The major objective of this course is to provide upper level undergraduates and beginning graduate students in biology, physiology, cellular and molecular biology, pharmacy, biological chemistry, chemistry, pharmacology, toxicology, nutrition, physical education, microbiology, bioengineering, and other related areas of biology with an appreciation of the molecular aspects basic to metabolism in living cells. As an introductory course, emphasis is place on a broad view rather than a detailed knowledge of this enormously encompassing field. Thus, biochemistry is defined in the broad sense, i.e., that organizational level of biology as described in molecular or chemical terms and reactions, the chemical basis of life. This course is directed toward those contemplating a career in some aspect of experimental biology including medicine, dentistry, and other professional pursuits. The general subject matter includes amino acids, protein structure and function, allosterism, molecular disease, enzyme properties, kinetics and mechanisms, connective tissue proteins, membrane structure and function, energetics, intermediary metabolism and its regulation, biosynthetic processes, DNA, RNA, transcription, the genetic code and protein synthesis, control of gene expression, muscle contraction and cell motility, and hormone action. This course is taught by a self-paced, personalized system of instruction. Students interact, according to their own schedules, with undergraduate TA's chosen according to interest and ability to help other undergraduates with biochemistry. The course is divided into 15 logical units of material, and students are required to master the content of each unit. Upon attaining mastery, the student may take both a written and an oral quiz which, upon completion, is graded and evaluated by the TA. If mastery is attained, the student may proceed to the next unit. Grades are assigned according to the number of units successfully completed plus a factor derived from performance on the midterm and final examinations. This system is designed to take into consideration different rates of individual learning as well as to eliminate competition among students. TA's are available approximately 60 hours/week in a suite permanently assigned to this course. Several lectures dealing with biochemical topics are presented by the professor. Material covered in these lectures represents an extension of information in the course, i.e., not in the textbook, and is not the subject of examination. Students are encouraged to attend sessions in which biochemical discoveries are presented by TA's and the professor. (Beyer)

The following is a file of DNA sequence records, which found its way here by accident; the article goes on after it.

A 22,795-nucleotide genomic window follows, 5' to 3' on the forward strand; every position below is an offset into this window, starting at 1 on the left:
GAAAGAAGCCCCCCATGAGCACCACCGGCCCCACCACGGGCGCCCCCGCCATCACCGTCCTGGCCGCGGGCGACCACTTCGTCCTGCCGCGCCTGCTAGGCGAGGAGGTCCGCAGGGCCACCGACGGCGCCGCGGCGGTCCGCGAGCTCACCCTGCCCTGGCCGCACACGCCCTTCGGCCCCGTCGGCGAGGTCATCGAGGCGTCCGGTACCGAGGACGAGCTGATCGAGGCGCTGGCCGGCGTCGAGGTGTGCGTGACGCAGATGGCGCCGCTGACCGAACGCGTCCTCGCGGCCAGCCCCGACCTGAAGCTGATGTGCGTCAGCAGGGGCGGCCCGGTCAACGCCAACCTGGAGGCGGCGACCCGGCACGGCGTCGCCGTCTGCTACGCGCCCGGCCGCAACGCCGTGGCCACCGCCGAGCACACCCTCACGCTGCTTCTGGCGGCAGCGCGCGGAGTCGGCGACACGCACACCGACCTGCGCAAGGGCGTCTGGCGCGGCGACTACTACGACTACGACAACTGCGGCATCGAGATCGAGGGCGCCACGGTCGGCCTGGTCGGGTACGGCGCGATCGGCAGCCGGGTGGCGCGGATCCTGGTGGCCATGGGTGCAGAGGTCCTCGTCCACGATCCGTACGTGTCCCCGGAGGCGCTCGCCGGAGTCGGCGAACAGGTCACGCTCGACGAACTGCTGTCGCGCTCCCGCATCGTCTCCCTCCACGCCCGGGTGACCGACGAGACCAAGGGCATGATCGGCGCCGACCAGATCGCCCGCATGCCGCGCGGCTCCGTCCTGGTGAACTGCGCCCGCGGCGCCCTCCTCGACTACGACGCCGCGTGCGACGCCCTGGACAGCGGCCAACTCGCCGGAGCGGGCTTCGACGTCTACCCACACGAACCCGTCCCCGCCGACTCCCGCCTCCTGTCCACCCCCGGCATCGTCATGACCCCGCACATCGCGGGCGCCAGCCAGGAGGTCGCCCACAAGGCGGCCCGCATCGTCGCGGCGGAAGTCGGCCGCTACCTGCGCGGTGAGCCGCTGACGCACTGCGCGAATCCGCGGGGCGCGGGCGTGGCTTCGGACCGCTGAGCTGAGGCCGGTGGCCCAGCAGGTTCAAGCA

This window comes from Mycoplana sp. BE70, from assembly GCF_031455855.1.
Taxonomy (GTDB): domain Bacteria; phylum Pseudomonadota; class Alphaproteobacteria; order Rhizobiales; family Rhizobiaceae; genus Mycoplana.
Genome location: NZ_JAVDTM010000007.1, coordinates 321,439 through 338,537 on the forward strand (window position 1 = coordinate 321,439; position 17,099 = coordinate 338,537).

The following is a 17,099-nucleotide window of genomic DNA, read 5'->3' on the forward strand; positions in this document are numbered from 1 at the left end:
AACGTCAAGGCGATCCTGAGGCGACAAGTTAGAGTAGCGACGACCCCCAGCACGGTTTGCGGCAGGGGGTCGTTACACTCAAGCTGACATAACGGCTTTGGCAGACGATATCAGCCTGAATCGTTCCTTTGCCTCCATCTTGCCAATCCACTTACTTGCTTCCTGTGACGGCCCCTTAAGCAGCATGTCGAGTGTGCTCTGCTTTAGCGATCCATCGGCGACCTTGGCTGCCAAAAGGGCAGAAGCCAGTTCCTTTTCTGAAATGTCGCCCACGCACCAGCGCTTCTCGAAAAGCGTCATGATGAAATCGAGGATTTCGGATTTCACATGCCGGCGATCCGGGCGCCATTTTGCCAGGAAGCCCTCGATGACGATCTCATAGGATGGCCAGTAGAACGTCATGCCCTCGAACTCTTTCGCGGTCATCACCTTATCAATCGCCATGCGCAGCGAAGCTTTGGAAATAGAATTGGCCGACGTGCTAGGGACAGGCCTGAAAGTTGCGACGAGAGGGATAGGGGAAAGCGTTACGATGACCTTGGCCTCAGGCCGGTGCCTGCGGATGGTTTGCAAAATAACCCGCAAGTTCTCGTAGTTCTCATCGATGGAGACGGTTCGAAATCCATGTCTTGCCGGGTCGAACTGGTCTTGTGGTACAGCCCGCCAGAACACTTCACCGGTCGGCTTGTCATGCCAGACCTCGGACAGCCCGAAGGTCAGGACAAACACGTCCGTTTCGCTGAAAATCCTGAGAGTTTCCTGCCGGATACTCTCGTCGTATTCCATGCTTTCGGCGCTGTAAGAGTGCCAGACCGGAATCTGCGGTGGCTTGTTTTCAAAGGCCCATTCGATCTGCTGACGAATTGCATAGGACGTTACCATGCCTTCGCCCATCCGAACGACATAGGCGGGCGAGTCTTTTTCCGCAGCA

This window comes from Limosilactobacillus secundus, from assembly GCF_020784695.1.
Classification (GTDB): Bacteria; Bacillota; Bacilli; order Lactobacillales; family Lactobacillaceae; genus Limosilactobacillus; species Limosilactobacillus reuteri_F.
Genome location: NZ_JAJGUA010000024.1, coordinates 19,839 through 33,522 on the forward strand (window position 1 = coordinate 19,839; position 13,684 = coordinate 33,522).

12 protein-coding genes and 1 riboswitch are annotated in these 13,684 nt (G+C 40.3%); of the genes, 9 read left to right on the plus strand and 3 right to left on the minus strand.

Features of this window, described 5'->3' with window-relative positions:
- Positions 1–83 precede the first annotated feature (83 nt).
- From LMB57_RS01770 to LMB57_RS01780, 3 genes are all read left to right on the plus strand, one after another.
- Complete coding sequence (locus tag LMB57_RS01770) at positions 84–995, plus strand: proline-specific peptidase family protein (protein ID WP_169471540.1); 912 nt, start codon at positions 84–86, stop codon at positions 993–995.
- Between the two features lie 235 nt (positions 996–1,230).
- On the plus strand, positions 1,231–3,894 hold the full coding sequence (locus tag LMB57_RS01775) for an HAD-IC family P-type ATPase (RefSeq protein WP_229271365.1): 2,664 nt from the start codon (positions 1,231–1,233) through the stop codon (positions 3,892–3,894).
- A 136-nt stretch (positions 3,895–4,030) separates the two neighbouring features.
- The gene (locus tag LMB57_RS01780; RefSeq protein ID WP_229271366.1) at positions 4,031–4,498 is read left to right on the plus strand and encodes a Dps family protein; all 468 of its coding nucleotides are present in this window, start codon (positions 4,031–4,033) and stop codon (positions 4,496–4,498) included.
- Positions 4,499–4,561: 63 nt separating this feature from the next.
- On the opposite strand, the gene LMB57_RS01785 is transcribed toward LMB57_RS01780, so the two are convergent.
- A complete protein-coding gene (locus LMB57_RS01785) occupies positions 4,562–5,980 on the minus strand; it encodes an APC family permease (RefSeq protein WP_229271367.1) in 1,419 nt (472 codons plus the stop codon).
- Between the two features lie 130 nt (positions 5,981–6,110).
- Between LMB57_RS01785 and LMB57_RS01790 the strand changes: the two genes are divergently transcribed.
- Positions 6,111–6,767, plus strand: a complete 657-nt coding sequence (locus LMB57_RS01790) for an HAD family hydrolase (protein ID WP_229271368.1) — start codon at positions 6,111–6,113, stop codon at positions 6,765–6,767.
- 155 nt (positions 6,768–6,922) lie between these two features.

412. Teaching Biochemistry by the Keller Plan. Biol. 411 and permission of instructor. May not be included in any of the Biological Sciences concentration programs. (3). (Excl). (TUTORIAL).